Then we would go to La Plaza de las Tres Culturas (Plaza of Three Cultures) in Tlatelolco, one of the most interesting places in Mexico City because so many layers of history are compressed into one space. It was once the commercial heart of Aztec civilization, leaving the ruins of numerous temples preserved within the square. Then it became an emblem of colonial domination, leaving behind a 16th century church and the ruins of a Franciscan convent. In the middle of the 20th century, it became a nexus of the state-endorsed drive towards modernity, bounded on two sides by Mario Pani’s Conjunto Urbano Nonoalco housing complex (1964) and Pedro Ramirez Vazquez’s Secretariat of Foreign Affairs building (1965). Because of its associations with the student movement of 1968—and the massacre of several hundreds of students in Plaza de las Tres Culturas on October 2nd, just 10 days before the inauguration of the Olympic Games—the Plaza reminds us of a somber moment in Mexican history. (Photo: Erika Manning)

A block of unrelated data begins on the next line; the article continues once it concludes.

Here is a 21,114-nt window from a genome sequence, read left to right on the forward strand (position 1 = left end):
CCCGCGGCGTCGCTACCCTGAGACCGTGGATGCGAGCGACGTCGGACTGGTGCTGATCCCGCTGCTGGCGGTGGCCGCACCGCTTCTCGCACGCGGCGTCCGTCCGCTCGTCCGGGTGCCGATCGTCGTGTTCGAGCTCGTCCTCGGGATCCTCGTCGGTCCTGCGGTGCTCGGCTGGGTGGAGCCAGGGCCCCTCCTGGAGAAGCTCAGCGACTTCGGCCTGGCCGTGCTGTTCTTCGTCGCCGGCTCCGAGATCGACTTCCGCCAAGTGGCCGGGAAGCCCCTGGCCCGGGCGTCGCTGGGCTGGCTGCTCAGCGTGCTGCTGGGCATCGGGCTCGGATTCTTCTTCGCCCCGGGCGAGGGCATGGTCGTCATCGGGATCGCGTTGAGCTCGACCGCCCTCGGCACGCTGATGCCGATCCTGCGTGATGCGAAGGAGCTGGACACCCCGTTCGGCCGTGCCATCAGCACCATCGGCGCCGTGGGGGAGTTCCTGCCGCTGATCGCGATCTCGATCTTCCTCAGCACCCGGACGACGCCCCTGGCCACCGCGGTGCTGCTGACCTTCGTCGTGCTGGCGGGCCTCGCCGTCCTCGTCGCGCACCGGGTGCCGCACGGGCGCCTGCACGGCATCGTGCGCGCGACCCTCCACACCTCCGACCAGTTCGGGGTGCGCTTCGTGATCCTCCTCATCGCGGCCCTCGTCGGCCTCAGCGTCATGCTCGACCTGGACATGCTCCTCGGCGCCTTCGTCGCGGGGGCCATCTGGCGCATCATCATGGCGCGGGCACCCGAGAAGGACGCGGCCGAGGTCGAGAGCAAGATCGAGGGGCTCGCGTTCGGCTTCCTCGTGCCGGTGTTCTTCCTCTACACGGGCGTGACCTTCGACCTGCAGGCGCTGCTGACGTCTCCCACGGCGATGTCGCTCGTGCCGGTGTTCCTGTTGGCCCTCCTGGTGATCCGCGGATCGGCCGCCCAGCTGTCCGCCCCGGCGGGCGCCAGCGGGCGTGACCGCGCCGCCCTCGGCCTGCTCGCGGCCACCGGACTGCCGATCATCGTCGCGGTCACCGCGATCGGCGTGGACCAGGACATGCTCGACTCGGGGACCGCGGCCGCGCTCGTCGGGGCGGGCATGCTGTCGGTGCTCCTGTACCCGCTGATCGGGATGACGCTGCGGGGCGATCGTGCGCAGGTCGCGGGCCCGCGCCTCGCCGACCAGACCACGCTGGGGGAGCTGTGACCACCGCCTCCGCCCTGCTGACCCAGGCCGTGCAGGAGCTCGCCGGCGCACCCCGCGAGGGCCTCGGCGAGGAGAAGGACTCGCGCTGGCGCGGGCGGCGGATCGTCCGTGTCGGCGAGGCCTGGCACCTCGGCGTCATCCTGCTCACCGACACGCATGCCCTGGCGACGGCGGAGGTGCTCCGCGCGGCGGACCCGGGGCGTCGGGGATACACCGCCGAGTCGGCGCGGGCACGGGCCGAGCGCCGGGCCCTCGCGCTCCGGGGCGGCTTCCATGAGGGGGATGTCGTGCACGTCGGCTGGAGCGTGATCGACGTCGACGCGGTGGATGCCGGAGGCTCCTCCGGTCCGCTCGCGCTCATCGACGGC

4. Central de Abastos
A probably less obvious place to visit in Mexico City would be Central de Abastos, which is the main wholesale market in Mexico City. The scale of the enterprise is mindblowing: it is the size of a small city. It’s so interesting because you get to see these huge blocks selling just one ingredient. One area is just tomatoes. One is just avocadoes. This place has its own economy, its own dynamic. All markets in Mexico City and the metropolitan area source their food from here. They start at early in the morning, so it’s worth waking up very early if you really want to see what’s going on. (Photo: Moritz Bernoully)

5. Mercado de Jamaica

5. Mercado de Jamaica
The markets inside the city are much smaller but no less interesting. This is a beautiful one close to the city center that specializes in flowers, but also has a great food and fruit selection, houseware and even a clothing section. I like it especially in the holiday season, when you can see people preparing for Posada. (Photo: Erika Manning)